Since the Davies report set its 25% target, there has been some painful, but measurable, progress
A man and a women start their careers in the same role, at the same company on the same day. They are promoted at the same time, achieve the same level of seniority and retire at identical moments. How much more did the man earn?
The answer, at least according to a poll of 38,843 executives conducted by the Chartered Management Institute late last year, is £423,390. The higher up the ladder you climb, the bigger the pay differential too, with female directors earning an average salary of £127,257, £14,689 less than males in equivalent roles.
The statistics are shocking and caused a predictable stir, coming at a time when the issue of sexual equality in business – and more specifically of women rising to the most senior corporate roles – had started to gain momentum following the publication of Lord Davies’s report “Women on Boards” in February 2011.
At the time of the peer’s report, just 12.5% of FTSE 100 directors were female, while only 7.8% of board members in the FTSE 250 were women, and Davies set a voluntary FTSE 100 target of 25% of directors to be female by 2015.
Despite the lack of compulsion, progress has been made, and most observers predict that target will be hit, even if the statistics still appear cringeworthy. Now 17.7% of FTSE 100 directors are women, according to the Professional Boards Forum’s BoardWatch, with another 80 hires required to hit the 25% target. In the FTSE 250, 12.4% of board members are female and if Davies sets a 25% target on the mid-cap index, as he has suggested he will, then another 254 women need to be appointed.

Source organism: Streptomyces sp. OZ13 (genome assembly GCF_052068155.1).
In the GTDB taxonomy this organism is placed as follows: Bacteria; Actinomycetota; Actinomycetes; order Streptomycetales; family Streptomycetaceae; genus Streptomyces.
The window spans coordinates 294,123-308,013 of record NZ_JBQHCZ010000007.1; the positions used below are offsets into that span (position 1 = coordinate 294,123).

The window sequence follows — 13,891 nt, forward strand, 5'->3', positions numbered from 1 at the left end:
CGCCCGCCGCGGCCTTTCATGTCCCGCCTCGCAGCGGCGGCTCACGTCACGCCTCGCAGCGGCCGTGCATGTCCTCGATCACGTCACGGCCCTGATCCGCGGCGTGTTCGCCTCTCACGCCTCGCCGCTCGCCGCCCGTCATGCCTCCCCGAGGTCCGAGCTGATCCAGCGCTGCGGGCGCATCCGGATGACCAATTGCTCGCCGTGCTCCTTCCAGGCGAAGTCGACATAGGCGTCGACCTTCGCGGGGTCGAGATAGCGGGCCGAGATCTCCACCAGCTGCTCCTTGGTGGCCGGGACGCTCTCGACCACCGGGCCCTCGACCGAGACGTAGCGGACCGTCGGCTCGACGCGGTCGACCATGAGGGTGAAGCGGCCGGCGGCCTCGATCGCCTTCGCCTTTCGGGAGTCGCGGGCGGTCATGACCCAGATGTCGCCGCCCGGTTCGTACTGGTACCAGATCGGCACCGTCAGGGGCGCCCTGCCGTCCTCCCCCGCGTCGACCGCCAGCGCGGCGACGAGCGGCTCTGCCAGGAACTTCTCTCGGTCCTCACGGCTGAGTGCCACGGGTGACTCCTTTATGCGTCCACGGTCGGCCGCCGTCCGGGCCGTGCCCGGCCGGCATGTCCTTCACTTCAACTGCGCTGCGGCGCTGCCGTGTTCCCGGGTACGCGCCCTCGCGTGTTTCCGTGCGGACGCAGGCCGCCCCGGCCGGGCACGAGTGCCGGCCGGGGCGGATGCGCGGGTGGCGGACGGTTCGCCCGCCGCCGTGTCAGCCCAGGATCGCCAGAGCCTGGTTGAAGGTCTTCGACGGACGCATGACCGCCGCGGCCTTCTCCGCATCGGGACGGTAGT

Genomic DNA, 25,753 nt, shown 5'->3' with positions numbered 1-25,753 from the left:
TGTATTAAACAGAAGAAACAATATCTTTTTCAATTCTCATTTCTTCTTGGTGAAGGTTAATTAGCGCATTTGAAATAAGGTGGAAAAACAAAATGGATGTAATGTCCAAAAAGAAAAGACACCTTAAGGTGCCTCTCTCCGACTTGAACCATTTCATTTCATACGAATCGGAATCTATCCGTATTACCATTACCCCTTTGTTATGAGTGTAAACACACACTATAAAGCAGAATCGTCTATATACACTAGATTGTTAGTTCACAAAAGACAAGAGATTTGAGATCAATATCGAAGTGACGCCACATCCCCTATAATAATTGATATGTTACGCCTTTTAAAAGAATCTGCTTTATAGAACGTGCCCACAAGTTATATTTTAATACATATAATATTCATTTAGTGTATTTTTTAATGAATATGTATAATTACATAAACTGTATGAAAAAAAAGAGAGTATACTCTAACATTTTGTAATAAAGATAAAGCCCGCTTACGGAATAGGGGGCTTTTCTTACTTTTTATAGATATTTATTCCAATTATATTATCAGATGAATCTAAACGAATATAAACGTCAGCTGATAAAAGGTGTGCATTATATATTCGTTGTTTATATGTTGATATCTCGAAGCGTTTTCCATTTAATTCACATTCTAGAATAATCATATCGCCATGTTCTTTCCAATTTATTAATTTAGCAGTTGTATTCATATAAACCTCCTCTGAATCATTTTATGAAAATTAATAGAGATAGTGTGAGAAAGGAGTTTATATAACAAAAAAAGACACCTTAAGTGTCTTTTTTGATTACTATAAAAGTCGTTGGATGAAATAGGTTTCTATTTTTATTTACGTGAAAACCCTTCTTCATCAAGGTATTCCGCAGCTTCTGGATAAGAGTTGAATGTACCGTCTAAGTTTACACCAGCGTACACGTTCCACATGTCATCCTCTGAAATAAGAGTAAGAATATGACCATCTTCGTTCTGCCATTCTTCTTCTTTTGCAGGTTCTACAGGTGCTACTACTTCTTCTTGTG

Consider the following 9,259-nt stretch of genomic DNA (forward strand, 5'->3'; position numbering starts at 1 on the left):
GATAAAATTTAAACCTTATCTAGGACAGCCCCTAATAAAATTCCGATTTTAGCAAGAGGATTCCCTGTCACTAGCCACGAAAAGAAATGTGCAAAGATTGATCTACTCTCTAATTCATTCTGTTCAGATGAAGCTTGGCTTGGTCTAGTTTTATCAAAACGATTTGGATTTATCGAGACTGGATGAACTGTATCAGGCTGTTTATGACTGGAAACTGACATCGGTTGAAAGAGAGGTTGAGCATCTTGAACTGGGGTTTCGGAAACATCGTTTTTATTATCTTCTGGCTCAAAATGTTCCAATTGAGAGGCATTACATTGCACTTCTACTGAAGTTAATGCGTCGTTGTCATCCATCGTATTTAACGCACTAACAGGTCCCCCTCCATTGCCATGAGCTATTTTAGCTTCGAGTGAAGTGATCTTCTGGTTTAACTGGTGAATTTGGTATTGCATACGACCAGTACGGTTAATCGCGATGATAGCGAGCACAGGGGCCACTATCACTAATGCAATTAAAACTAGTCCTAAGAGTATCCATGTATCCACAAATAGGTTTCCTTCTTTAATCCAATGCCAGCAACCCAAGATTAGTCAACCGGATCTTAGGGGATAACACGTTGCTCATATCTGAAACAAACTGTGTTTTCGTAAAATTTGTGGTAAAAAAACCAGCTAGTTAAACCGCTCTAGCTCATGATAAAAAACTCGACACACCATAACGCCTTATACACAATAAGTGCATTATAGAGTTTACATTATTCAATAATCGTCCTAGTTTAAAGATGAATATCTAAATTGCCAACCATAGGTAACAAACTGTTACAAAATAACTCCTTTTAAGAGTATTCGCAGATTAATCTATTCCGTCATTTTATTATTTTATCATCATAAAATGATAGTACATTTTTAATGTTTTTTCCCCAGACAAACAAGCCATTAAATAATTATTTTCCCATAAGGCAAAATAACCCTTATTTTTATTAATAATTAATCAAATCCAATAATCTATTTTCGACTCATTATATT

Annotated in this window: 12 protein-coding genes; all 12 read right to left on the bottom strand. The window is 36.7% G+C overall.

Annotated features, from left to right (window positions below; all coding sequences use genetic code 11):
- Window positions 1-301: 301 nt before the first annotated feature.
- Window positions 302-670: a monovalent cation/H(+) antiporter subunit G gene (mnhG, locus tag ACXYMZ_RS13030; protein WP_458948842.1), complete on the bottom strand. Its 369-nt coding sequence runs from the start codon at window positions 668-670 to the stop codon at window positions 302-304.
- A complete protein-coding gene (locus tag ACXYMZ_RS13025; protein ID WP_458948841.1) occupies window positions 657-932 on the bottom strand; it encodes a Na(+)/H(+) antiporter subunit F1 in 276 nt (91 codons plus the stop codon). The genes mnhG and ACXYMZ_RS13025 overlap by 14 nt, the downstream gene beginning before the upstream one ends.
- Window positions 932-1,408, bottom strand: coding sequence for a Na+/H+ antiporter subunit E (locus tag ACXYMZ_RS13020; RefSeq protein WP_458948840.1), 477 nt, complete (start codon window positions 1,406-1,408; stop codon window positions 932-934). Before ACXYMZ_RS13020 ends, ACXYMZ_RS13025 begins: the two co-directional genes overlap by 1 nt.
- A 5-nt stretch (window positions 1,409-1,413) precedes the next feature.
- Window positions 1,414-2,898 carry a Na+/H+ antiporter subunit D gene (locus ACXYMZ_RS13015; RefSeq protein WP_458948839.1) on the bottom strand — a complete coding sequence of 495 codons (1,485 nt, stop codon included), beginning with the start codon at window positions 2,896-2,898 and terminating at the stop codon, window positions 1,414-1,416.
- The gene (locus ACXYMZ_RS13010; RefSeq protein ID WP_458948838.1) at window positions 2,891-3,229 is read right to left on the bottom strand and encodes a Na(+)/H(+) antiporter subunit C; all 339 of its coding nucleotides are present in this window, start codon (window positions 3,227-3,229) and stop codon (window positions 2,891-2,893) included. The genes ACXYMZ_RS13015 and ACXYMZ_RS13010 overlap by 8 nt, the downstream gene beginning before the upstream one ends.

Jane Scott, a director at the Professional Boards Forum, says: “2012 brought sustained progress in the number of women non-executive directors appointed to UK boards. Half of new non-executive appointments in the FTSE 100 since March last year went to women, and 45% in the FTSE 250. In 2008, the rate had been hovering around 10% to 12% of new appointments, so this represents a very significant uplift.”
However, some of the movement has been in the wrong direction. Last year’s resignations of Dame Marjorie Scardino and Cynthia Carroll – who ran Pearson and Anglo American respectively – robbed the FTSE 100 of half its female chief executives, leaving just Burberry’s Angela Ahrendts and Imperial Tobacco’s Alison Cooper. Some 7% of FTSE 100 executive directors, and just over 5% in the FTSE 250, are female. Meanwhile, eight FTSE 100 companies, plus 79 in the FTSE 250, still cling to all-male boards.
Yet in other parts of the economy the statistics are even starker. Research conducted for the Observer by analysts BoardEx reveals that out of Britain’s top 100 private companies, only 64 even publish the composition of their boards. Of those, 73% have all-male teams of executive directors, 51% have only male non-executive directors and 56% possess all-male boards. In the FTSE 250, the corresponding statistics are 71%, 32% and 28% respectively.